ECLAC: Multilateral cooperation in the Caribbean vital

The Economic Commission for Latin America and the Caribbean (ECLAC) has underscored the importance of multilateral cooperation and commitments on fiscal, technological and financial matters in complying with the 2030 United Nations’ Agenda for Sustainable Development in the region.

In addressing a high-level dialogue organized by the United Nations Economic and Social Council (ECOSOC), ECLAC’s Executive Secretary, Alicia Bárcena, emphasized the need to channel investment toward green sectors, and fight tax evasion and avoidance.

In the context of the escalating risk of a global trade war, Bárcena urged regional countries to focus on implementing the 2030 UN Agenda as “a top priority,” with particular emphasis on financing and technology.

“This includes channeling investment toward sectors that have a low carbon path and are environmentally sustainable, as well as fighting tax evasion and avoidance,” she said.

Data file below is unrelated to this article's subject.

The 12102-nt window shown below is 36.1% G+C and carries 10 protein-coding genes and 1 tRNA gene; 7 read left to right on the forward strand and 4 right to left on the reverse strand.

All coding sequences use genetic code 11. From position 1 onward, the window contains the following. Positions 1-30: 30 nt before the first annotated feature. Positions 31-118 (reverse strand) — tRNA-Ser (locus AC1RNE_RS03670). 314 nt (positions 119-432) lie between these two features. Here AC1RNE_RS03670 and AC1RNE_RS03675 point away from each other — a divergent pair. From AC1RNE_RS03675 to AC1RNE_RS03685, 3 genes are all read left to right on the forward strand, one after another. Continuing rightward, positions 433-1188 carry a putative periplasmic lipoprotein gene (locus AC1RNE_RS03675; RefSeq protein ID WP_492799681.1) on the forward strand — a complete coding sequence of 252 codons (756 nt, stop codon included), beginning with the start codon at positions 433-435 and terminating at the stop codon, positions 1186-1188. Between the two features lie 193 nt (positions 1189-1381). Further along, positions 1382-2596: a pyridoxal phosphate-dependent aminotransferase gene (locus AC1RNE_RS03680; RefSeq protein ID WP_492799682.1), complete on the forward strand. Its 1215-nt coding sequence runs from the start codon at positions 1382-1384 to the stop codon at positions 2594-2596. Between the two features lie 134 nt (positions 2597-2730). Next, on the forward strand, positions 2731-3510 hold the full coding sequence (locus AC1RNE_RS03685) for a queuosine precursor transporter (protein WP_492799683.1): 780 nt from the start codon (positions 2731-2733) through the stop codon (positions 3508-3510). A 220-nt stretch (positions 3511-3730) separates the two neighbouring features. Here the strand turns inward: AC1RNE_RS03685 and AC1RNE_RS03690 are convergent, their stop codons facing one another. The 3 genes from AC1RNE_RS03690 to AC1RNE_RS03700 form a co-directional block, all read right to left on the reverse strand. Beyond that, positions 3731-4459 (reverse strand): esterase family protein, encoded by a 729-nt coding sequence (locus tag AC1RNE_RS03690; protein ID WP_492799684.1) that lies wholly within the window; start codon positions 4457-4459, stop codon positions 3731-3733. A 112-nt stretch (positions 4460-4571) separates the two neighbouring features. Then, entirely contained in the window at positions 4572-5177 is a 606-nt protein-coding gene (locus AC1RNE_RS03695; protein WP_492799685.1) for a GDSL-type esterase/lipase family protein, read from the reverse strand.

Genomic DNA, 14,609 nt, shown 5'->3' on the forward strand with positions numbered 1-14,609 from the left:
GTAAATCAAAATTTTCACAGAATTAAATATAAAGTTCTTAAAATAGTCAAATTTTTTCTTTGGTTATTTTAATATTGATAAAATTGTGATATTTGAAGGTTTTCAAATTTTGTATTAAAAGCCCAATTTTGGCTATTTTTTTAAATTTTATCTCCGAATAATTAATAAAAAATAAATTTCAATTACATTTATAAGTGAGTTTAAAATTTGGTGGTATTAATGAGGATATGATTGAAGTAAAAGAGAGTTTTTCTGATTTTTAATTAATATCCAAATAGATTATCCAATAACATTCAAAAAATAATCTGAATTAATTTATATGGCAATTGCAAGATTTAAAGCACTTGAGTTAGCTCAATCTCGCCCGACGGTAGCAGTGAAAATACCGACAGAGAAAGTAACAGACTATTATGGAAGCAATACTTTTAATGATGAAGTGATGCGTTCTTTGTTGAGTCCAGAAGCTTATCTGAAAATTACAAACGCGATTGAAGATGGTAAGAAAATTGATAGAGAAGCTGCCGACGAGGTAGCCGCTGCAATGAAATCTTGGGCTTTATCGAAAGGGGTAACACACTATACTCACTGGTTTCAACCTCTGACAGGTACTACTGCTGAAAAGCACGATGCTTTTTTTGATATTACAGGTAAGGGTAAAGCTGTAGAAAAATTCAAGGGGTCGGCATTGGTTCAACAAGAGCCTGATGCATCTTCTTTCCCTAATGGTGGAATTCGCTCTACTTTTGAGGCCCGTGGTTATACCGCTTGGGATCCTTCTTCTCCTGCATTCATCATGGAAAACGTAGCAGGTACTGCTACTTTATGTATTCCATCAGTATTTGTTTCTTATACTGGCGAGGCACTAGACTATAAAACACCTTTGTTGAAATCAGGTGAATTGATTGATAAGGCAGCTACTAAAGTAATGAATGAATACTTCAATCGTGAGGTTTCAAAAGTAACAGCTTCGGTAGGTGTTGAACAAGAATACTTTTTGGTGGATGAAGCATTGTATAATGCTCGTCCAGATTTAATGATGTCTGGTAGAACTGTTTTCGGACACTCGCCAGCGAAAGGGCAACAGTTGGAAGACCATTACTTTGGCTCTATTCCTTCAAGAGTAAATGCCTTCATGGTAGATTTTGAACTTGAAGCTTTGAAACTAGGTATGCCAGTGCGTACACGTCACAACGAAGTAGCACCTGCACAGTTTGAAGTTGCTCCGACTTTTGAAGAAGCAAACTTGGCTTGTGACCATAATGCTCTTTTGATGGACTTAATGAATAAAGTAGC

ECLAC’s executive secretary underlined the need to create new compacts between the public and private sectors in advancing towards compliance with the 2030 Agenda and the UN’s Sustainable Development Goals (SDGs).

She said that, while the voluntary national reviews and efforts being made by countries are very important, “there are many relevant issues at the regional and global levels that require the attention of all, particularly the design and implementation of measures, policies and strategies for the implementation of the 2030 Agenda.”

Bárcena said one of these is tax evasion and avoidance in Latin America and the Caribbean, “which has reached US$340 billion dollars, or 6.7 percent of regional gross domestic product (GDP).

“This is not a national problem. Tax evasion is a very serious problem in many of our countries,” she stressed. “It is urgent that we put an end to the culture of privilege.

“We need for big transnationals to pay, because public services are not provided by private companies but rather by the states that finance them,” she added.